Governments, policymakers urged to continue focus on job generation to support continued employment in the Caribbean and Latin America
NASSAU, BAHAMAS — The Economic Commission for Latin America and the Caribbean (ECLAC) is calling for regional governments to continue to prioritize job generation as employment is expected to present a challenge in 2022.
This despite its projection that employment levels will be “far above” 2019 levels, but still slightly lower than what was recorded in 2021.
Referencing its recently published report on the economies of Latin America and the Caribbean in 2021, the ECLAC said, “The document indicates that the region is facing a very complex 2022: uncertainty regarding the pandemic’s ongoing evolution, a sharp deceleration in growth, continued low investment and productivity and a slow recovery in employment, the persistence of the social effects prompted by the crisis, reduced fiscal space, increased inflationary pressures and financial imbalances.”
Zoning in on employment challenges, the organization added, “In terms of the labour market, employment recovered at a slower pace than economic activity last year: 30 percent of the jobs lost in 2020 had not been recuperated by 2021.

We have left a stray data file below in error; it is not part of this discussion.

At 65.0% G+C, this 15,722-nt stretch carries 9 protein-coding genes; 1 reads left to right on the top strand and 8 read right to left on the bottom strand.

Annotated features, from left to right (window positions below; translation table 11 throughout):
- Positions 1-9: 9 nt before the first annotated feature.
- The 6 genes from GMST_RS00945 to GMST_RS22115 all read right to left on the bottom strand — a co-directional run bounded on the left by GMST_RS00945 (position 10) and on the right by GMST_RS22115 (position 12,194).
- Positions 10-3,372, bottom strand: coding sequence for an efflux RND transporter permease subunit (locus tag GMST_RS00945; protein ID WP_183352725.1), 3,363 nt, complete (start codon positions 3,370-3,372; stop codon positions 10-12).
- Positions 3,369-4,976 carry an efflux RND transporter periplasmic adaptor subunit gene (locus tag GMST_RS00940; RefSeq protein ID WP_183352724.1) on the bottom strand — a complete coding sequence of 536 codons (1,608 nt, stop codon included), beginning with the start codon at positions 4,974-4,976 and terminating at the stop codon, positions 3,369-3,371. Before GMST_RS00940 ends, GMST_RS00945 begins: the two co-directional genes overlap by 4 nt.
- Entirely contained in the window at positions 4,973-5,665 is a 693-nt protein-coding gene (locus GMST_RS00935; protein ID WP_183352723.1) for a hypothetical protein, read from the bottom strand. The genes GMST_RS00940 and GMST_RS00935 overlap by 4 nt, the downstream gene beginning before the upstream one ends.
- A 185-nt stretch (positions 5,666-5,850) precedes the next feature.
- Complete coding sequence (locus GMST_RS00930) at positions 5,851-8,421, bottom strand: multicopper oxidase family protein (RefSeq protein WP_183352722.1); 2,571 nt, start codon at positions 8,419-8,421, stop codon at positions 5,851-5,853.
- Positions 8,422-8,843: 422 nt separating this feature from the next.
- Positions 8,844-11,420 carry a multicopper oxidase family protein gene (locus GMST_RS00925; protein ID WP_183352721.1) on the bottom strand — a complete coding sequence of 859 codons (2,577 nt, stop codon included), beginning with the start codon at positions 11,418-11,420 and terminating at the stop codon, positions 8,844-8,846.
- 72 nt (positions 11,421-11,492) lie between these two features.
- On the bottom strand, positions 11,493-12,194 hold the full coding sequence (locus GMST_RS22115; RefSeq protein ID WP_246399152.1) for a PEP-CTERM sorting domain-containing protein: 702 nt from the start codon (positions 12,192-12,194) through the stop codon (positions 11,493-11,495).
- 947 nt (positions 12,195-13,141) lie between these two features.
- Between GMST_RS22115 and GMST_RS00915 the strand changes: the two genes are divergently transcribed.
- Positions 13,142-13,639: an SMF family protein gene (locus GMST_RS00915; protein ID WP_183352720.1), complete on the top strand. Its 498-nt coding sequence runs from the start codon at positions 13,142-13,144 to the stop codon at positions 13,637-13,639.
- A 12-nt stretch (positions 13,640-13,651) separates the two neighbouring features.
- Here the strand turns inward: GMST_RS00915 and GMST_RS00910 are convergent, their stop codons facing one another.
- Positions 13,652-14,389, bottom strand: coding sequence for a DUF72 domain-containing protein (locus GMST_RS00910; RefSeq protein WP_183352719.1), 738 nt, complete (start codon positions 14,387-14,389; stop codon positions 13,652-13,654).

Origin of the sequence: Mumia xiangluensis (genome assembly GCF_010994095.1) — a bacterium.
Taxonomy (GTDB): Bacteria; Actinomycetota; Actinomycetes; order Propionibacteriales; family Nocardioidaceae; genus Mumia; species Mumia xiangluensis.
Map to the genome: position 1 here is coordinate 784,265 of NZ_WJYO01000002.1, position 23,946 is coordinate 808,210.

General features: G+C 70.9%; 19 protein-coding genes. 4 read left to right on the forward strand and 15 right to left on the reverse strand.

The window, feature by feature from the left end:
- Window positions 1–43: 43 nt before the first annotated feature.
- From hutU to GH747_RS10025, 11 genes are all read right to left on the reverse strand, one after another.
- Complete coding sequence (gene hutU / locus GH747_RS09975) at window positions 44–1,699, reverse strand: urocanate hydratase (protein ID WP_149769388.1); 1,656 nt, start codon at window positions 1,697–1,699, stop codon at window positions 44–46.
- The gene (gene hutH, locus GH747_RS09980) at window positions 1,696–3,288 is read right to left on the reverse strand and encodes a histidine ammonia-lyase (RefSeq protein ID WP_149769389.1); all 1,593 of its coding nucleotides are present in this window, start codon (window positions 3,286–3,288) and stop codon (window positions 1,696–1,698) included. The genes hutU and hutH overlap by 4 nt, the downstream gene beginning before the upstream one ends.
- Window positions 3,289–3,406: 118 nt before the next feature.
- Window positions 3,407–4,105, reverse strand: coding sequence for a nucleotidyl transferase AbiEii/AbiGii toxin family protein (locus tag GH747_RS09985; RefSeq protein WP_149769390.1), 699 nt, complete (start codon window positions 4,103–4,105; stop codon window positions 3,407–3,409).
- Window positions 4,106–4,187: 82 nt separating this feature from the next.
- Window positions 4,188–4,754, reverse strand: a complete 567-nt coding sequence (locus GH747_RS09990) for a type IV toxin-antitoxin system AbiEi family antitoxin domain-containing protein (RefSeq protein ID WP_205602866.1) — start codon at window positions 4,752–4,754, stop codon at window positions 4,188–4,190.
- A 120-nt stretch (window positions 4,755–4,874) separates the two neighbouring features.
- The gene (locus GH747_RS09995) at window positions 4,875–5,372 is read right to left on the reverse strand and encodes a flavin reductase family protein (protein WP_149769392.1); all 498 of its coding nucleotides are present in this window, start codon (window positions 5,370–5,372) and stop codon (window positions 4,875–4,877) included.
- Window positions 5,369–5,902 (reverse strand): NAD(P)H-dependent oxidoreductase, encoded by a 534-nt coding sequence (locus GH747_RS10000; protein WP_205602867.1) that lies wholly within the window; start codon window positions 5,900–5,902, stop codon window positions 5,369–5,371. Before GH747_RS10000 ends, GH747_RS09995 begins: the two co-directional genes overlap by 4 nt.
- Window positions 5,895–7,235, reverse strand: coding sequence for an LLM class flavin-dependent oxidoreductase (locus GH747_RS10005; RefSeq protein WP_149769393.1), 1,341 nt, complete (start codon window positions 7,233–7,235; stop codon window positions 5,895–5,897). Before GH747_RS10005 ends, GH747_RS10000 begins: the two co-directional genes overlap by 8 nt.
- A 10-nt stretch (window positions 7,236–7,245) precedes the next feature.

“Furthermore, the inequality between men and women was accentuated, reflecting the larger care burden on women and less dynamism in the sectors in which female employment is concentrated, such as services.
“In 2022, ECLAC projects an 11.5 percent unemployment rate for women — slightly below the 11.8 percent recorded in 2021, but still well above the 9.5 percent existing before the pandemic in 2019; while unemployment among men is forecast at eight percent this year, nearly identical to that of 2021 (8.1 percent) and still far above the 6.8 percent seen in 2019.”
Speaking further to what the ECLAC’s findings signify, UN Executive Secretary Alicia Bárcena highlighted the need for governments to focus on employment creation.
“The expected slowdown in the region in 2022, combined with the problems of low investment and productivity, poverty and inequality, calls for growth and employment creation to be central elements of public policymaking while at the same time addressing inflationary pressures,” she said.
To this end, the report itself recommended that governments “prioritize investment in strategic sectors such as clean, environmental, digital energy, mobility and care, promoting employment and gender equality”.
At the same time, however, it noted that governments must still grapple with financial challenges resulting from the ongoing coronavirus pandemic, as many regional governing bodies will continuously have to fund social support programmes as long as residents remain unemployed.
Economic Commission for Latin America and the Caribbean report “Preliminary Overview of the Economies of Latin America and the Caribbean 2021” - https://www.cepal.org/sites/default/files/presentation/files/220112_1250_220111_ppt_bp_2021_abi_version_final-rev4_ingles.pdf